The connection between brain injury and heart attack

Did you go to the emergency room or your family doctor with symptoms you think may be a heart attack, but your doctor sent you home with another diagnosis or no diagnosis? Hopefully that was the end of it, but you may have suffered a serious heart attack that required the administration of CPR and a trip to the hospital.

When you awoke, you may not have been the same person you were prior to the incident. First, you are alive, but that doesn't let your doctor off the hook for failing to properly diagnose your condition earlier when it may have spared you any lingering effects from your serious heart attack.

Many medication errors can be prevented

Between the opioid epidemic and the high volume of medications that many older patients take these days, the risk of a medication error continues to be a primary concern for many people. Whether the errors occur while a patient is in the hospital or occur at home, there are numerous places where the system can break down and end up causing harm.

If you are lucky, someone catches the error before the drug reaches you, but that is not always the case. In fact, estimates indicate that at least half of all medication errors could have been prevented. The questions then become: what is the problem and what will correct it?

Did you never fully recover from a bout of severe sepsis?

You would think that there should be no reason why you would suffer from severe sepsis while in the care of an Ohio hospital and its medical personnel. Unfortunately, it happens more often than anyone would like to admit. Failing to diagnose an infection in a timely manner may have led to your sepsis, which is your body's over-reaction to an infection. Your body begins to attack itself and can kill you if not treated timely and properly.

You already know that someone probably failed to provide you the care you should have received, but even after surviving a bout of severe sepsis and returning home, you notice that you just never quite fully recovered. If so, you may be in good company. Up to 50 percent of patients who survive severe sepsis suffer from post-sepsis syndrome, which can cause a myriad of health issues for the rest of your life.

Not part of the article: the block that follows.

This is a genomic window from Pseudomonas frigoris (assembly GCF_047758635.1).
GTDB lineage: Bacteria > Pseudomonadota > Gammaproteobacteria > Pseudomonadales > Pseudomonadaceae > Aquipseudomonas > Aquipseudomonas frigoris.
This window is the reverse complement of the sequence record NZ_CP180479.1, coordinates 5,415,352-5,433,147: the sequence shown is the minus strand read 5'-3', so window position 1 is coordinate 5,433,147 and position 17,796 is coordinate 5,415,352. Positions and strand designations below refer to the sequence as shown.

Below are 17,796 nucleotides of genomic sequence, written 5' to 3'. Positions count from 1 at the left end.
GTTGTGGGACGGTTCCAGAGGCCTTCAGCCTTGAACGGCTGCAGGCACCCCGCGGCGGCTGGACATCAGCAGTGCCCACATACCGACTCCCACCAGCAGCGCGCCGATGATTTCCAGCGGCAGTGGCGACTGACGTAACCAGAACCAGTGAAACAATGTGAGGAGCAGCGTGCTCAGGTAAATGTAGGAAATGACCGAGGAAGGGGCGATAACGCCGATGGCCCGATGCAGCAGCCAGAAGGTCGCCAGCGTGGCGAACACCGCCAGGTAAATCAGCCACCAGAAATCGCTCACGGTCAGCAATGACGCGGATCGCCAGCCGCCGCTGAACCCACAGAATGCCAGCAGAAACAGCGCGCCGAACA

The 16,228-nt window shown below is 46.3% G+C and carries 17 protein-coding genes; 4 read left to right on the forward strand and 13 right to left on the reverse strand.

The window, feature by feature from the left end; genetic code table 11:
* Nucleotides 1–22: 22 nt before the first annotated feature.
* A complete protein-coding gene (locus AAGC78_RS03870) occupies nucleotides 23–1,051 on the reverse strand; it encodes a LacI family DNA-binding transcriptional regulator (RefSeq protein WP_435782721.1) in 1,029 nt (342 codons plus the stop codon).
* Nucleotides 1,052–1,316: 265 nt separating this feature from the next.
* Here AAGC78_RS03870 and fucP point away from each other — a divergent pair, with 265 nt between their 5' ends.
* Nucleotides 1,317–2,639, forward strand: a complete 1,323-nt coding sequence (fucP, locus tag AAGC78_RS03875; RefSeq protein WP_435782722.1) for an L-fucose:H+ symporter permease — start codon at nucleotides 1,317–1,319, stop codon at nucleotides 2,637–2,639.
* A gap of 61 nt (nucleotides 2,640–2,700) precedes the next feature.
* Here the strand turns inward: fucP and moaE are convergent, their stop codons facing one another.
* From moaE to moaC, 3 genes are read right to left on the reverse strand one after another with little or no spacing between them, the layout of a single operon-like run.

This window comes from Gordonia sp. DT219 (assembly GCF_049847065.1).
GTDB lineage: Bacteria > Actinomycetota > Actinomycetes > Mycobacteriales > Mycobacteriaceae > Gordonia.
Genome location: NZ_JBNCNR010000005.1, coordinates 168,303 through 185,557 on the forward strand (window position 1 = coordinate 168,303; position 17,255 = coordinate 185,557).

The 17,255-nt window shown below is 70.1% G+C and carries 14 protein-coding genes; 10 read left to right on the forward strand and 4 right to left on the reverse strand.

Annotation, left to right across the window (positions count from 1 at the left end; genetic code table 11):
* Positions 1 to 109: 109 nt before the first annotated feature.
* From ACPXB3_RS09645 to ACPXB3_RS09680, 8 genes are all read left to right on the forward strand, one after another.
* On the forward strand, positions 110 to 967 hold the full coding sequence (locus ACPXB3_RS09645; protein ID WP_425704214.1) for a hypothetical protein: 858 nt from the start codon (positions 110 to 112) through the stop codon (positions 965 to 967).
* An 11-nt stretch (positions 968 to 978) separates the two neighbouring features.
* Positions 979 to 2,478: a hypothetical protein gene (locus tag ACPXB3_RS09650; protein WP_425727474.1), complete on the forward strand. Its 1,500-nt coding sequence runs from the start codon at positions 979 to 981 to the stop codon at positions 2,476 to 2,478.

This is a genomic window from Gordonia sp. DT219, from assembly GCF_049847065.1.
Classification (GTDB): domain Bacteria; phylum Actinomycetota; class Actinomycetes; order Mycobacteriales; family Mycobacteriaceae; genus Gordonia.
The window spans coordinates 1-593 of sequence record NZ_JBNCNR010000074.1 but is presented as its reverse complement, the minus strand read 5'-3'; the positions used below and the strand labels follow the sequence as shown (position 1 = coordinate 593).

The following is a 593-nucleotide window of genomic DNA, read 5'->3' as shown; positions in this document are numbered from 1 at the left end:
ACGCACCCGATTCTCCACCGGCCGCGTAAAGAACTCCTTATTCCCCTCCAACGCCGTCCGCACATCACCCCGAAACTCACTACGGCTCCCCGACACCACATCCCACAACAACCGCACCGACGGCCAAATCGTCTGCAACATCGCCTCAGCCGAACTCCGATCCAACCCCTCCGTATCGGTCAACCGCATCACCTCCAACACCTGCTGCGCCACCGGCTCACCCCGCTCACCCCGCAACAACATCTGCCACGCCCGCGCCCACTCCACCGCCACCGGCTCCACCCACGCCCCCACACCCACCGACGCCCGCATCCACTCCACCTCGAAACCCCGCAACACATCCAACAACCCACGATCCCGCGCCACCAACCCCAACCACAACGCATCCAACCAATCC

Misdiagnosis of this pregnancy-related illness happens often

If you are like other Ohio women, your largest concerns regarding your pregnancy were during the first trimester, which many consider the most dangerous time for the baby. In fact, many women don't announce their pregnancies until they pass the three-month mark believing the danger has passed.

For many women, that may be true. They go on to have uneventful pregnancies and ultimately leave the hospital with a healthy new baby, but not everyone gets this type of happy ending. Any number of things could happen during the third trimester of your pregnancy that could put your life in jeopardy and possibly your baby's as well. Perhaps you neglected to think that your own life could end up at risk due to pregnancy-related ailments.

Our Recent Blog Posts

  • Sep 14 : Did your surgeon make a preventable error during your operation?
    Going to the doctor may not be on your list of favorite pastimes, but it is something that you might find necessary at some point in your life. Especially if you, your spouse or one of your children are experiencing an...
  • Aug 23 : Was your hospital stay extended due to MRSA?
    You may have heard that there seems to be an epidemic of hospital-acquired infections in medical facilities across the country, including some here in Ohio. Perhaps you figured that since hospitals were aware of the problem, that automatically reduces your...